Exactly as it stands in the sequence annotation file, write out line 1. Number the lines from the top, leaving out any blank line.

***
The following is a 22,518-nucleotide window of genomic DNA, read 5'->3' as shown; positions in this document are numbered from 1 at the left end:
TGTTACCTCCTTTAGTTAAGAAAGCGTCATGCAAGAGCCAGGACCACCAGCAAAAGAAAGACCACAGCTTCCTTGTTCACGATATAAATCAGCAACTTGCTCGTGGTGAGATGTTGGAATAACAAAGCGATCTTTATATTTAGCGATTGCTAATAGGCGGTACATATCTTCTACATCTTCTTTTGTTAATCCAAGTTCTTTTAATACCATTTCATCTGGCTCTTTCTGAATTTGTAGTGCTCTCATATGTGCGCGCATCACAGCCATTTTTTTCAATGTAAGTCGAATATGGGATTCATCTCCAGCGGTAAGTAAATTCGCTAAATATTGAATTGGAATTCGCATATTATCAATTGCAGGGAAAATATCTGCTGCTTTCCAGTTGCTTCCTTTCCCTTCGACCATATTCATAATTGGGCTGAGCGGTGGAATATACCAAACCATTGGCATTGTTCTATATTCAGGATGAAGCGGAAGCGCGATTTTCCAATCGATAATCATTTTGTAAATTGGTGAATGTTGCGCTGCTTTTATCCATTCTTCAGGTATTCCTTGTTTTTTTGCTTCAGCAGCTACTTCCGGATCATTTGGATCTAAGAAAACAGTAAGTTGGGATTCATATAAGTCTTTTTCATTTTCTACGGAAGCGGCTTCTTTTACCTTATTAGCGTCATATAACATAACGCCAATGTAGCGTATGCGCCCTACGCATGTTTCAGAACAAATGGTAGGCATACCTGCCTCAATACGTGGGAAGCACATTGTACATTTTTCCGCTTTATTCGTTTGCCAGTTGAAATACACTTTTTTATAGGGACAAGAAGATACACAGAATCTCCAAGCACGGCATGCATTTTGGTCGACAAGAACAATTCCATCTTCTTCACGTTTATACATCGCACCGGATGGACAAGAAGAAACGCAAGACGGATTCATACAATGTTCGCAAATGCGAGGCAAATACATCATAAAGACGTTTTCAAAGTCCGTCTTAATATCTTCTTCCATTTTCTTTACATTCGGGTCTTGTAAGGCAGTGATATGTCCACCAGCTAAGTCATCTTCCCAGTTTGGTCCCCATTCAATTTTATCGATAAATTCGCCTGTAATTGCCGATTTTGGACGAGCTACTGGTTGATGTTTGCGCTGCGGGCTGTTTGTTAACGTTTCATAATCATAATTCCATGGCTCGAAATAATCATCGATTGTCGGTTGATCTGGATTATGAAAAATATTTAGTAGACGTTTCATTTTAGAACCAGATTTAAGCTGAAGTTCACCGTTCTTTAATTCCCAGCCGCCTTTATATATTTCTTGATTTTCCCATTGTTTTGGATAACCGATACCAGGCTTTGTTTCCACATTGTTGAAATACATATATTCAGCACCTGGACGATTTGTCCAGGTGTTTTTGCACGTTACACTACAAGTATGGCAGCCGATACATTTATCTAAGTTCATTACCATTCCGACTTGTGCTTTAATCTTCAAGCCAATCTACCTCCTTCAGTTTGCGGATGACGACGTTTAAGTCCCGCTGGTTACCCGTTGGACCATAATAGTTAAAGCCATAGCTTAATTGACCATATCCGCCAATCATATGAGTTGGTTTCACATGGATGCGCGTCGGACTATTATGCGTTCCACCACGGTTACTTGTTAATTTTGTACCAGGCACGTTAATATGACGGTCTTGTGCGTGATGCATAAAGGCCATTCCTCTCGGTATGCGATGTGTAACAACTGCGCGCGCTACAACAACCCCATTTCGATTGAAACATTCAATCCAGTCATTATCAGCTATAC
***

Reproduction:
The following is a 22,518-nucleotide window of genomic DNA, read 5'->3' as shown; positions in this document are numbered from 1 at the left end: